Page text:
Nonetheless, Miller’s insistence that the core of the issue was about dignity and individual rights did eventually gain traction. Players gradually began to fall in behind Miller and his speeches about their dignity and rights. By the mid-1970s, the tide of public opinion—and, as importantly, the attitudes of the sporting press—had shifted, and idea that the reserve clause implicated fundamental questions about individual freedom and dignity was beginning to take hold. The reserve clause finally met its end via a 1975 grievance arbitration decision. For Peter Seitz, the arbitrator whose ruling brought Miller his great triumph, the union leader was “the Moses who had led Baseball’s children of Israel out of the land of bondage.” As a result of Miller’s efforts, “ballplayers for the first time attained dignity from owners,” was the assessment of Hall-of-Fame pitcher Robin Roberts, one of the ballplayers who had recruited Miller back in 1966. What was far-fetched hyperbole when Miller first started pressing this kind of argument had become a standard narrative for describing this episode in baseball history.
The verdict of history has been far less kind to Miller when it comes to performance enhancing drugs in baseball. In defending his adamant opposition to player drug testing, Miller drew upon the same techniques he used in challenging the reserve clause: he recast the stakes of the issue into a question of rights. The issue here, according to Miller, was not player health, it was not a level playing field, it was not the integrity of the game and its hallowed records. It was a matter of principle—specifically of protecting players against unwarranted invasions of their privacy, personal autonomy, and dignity. Miller insisted that to subject players to random drug testing would compromise these fundamental rights.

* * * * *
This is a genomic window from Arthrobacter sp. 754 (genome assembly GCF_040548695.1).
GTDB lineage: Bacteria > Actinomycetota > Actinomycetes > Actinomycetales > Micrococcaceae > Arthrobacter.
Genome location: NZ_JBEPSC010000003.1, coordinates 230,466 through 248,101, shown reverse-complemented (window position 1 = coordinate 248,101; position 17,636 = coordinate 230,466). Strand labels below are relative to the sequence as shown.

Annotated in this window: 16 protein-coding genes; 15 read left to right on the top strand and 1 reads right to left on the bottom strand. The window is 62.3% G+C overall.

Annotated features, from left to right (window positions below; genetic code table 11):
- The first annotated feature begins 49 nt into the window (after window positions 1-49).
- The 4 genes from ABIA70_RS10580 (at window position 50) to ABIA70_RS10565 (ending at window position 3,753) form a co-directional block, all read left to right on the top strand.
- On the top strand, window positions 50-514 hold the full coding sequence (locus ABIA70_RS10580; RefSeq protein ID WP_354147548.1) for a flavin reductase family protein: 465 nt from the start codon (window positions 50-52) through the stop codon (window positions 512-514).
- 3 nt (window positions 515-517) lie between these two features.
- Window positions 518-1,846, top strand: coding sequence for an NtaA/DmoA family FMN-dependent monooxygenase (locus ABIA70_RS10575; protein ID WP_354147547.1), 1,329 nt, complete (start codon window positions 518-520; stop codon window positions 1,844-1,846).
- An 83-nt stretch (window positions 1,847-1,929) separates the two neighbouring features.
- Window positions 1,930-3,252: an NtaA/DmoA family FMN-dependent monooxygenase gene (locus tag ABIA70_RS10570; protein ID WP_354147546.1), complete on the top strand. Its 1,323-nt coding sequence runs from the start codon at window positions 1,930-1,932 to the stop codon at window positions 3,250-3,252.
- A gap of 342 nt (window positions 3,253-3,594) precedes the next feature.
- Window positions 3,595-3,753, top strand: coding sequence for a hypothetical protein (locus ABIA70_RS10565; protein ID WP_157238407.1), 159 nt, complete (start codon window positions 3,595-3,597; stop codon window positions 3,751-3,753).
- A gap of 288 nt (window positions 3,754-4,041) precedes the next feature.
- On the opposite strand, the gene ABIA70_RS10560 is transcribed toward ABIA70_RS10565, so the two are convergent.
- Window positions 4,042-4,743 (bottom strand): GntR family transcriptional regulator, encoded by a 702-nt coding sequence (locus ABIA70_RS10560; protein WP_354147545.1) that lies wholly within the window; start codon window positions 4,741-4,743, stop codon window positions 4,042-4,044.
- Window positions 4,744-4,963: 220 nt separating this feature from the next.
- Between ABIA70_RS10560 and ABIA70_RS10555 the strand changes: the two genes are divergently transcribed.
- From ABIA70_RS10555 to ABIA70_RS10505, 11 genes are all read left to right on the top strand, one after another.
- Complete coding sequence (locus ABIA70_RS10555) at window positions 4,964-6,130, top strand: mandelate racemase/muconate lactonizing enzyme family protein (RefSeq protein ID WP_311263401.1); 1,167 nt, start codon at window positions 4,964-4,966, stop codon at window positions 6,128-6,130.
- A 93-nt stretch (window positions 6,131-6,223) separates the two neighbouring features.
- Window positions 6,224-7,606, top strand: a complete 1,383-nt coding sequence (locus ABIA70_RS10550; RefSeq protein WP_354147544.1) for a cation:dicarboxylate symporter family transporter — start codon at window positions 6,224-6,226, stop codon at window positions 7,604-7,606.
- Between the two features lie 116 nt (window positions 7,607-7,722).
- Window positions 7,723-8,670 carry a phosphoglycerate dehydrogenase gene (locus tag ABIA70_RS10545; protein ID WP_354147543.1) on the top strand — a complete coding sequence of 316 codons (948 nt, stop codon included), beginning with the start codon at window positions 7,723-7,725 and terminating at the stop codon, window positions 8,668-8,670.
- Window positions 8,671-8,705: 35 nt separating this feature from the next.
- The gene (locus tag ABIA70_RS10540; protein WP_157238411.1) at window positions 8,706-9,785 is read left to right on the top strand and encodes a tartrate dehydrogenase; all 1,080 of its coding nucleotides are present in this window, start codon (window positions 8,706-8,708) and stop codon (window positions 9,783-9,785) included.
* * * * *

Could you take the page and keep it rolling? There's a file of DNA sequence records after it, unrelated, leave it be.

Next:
When Miller ran the Players Association, baseball’s drug problem involved the abuse of recreational drugs, particularly cocaine. After Miller retired in 1982 to a role of informal advisor to the players’ union and go-to guy for reporters on matters relating to baseball’s labor relations, the issue turned from cocaine to steroids, but Miller’s tune never changed. Beginning in the late 1980s, baseball’s commissioners made tentative gestures to address the problem of performance enhancing drugs, yet the union, with Miller’s encouragement, adamantly opposed any testing program as a violation of players’ rights.
In 2002, in the face of what was increasingly looking like an epidemic of drug usage in the game, with rumbling threats of government intervention, the union and the owners finally agreed to a drug testing program. A long overdue measure, most felt. But not Miller. To demand that players be tested was accept that they “no longer be treated as citizens.” We should not “simply waive a player’s civil rights because he happens to be a professional athlete,” he declared. When an interviewer pointed out that Olympic athletes were subject to random drug testing, Miller described such practices “an absolutely outrageous violation of a person’s individual rights”; they “should be absolutely unacceptable under any circumstances.”
So here we have Miller at his best and Miller at his worst. The tool Miller turned to again and again was to reframe matters of interests and power (politics, in its most generic sense) into matters of rights. Put another way, his standard move was to legalize, rhetorically at least, the issue. It was not a balance of competing interests that needed to be struck, he would insist, it was an indefensible violation of basic rights. In leveraging rights talk as a tool of solidarity-building and negotiation Miller embraced a common tool of the trade for social movement activists. Miller’s understanding of the power of rights, particularly those rights claims that have little or no chance of being recognized in court, helped shape the course of baseball history.